Clothing Our Kids expands to reach more students in need
Clothing Our Kids was born in 2012, after Mary Rio learned from her husband John, a deputy head teacher at a Sussex County primary school, that a pupil was coming to school every day wearing the same soiled clothes. Through her efforts to help this student, she learned that others were in need and she developed an inventory of essential school clothes in her home. Friends heard about his initiative and wanted to help. Thanks to generous donations and over 100 volunteers, Mary was able to move the operation to a storefront and eventually grew to fill the volunteer center now located on Route 24 in Millsboro.
The agency receives clothing requests through school nurses, assistant counselors and other administrators who are intimately familiar with a student’s personal circumstances. New clothing is packaged at the volunteer center, delivered to the school representative upon request, and given privately to the student in need.
Clothing Our Kids now has nearly 150 volunteers. There are no paid staff and the nonprofit depends solely on donations from neighbors. The volunteer center and warehouse are his only expenses. Approximately 89% of donations are used for program expenses.
Mary Rio provided 850 garments to 150 students in 2012. Since COK’s inception, more than 28,000 children have received over 161,000 garments.
In its 10th year, Clothing Our Kids is expanding to colleges across Sussex County. Those in the sixth, seventh and eighth years are as vulnerable and need as much, if not more, than their younger counterparts. Organizers will be moving slowly through this space to ensure COK has the staff and funds to provide for these students. Therefore, it will only be one school at a time. After filling the first order for a middle school student who has been placed in foster care, volunteer center director Karen Borges said, “These are heartbreaking stories knowing she had so soon after being left in foster care. One can only imagine what his young life was like.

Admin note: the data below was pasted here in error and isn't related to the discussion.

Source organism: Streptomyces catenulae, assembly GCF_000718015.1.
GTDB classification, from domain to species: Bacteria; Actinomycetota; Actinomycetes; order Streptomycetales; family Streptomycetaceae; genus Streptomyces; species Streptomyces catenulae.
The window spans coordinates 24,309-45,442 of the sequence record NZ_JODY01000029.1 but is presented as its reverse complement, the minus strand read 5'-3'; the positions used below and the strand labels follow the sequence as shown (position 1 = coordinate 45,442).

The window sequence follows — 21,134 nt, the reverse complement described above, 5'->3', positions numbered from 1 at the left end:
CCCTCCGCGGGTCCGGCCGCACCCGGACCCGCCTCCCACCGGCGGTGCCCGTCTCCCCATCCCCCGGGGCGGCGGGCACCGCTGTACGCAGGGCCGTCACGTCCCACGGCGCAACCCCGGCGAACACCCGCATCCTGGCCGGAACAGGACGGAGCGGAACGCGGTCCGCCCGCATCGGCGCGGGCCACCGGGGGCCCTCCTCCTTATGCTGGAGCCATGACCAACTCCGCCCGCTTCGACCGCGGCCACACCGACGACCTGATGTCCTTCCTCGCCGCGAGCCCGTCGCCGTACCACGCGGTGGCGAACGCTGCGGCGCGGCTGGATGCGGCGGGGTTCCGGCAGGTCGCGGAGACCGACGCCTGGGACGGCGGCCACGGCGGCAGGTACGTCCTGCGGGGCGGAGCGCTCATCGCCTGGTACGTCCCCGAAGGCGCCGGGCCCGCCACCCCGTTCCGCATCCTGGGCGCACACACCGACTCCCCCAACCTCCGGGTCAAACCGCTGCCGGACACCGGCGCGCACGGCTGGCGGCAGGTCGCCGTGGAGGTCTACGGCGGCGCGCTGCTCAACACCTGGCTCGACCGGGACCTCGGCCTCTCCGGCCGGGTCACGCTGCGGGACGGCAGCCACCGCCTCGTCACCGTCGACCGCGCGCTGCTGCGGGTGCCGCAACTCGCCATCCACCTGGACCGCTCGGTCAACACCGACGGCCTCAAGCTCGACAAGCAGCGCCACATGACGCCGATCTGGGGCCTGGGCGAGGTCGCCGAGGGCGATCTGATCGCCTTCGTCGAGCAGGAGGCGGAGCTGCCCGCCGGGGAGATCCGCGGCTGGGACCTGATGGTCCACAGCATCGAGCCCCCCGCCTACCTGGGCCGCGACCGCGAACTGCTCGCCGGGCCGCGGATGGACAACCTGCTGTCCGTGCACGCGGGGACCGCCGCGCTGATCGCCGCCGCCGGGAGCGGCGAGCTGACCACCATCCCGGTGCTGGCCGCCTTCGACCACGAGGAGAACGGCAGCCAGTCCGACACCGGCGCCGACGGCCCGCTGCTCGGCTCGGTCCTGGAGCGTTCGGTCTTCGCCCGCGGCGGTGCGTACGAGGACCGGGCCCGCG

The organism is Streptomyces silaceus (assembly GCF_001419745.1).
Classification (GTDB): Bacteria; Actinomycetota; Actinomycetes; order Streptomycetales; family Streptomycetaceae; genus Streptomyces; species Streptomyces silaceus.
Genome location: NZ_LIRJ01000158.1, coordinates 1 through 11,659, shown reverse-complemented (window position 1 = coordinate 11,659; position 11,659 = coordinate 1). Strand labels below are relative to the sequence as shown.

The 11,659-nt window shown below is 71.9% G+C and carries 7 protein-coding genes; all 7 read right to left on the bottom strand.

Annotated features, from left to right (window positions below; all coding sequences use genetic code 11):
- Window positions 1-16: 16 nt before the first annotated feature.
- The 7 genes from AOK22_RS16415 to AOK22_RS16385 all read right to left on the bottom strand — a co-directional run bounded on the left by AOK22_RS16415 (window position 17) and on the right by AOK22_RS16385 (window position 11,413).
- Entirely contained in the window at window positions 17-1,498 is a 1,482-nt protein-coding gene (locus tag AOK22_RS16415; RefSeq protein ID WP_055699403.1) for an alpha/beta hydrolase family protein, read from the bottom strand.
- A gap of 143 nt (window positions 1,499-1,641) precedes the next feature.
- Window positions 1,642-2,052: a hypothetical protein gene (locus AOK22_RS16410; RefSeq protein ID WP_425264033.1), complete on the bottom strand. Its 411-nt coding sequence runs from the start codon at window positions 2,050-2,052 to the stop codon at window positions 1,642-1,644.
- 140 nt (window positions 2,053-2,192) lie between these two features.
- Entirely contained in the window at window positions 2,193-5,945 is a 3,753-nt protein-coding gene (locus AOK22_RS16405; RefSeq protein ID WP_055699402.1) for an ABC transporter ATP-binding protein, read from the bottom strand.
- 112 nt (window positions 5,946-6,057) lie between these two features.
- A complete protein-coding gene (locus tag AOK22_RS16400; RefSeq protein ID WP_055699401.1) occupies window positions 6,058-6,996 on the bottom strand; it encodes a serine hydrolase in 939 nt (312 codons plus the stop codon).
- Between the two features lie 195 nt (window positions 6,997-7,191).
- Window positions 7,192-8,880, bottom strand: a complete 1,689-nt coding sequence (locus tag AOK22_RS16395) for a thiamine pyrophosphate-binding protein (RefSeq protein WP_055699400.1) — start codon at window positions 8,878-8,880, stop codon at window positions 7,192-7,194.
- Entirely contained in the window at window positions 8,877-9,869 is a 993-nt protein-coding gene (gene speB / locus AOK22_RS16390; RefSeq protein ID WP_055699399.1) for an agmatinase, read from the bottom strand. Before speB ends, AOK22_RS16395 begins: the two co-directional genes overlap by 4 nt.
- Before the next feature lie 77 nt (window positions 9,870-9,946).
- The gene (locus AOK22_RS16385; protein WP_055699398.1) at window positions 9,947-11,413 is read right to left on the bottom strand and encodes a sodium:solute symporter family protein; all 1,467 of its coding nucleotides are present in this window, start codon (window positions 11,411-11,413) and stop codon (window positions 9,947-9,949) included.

The group is also increasing its efforts to reach children in Head Start programs in Sussex County. Head Start was created to help babies living in poverty get a head start in their education, so the two organizations are aligned in their missions.
“It’s not just new clothes, it’s new life,” said Mary Rio.
To learn more, donate or volunteer, visit clothingourkids.org.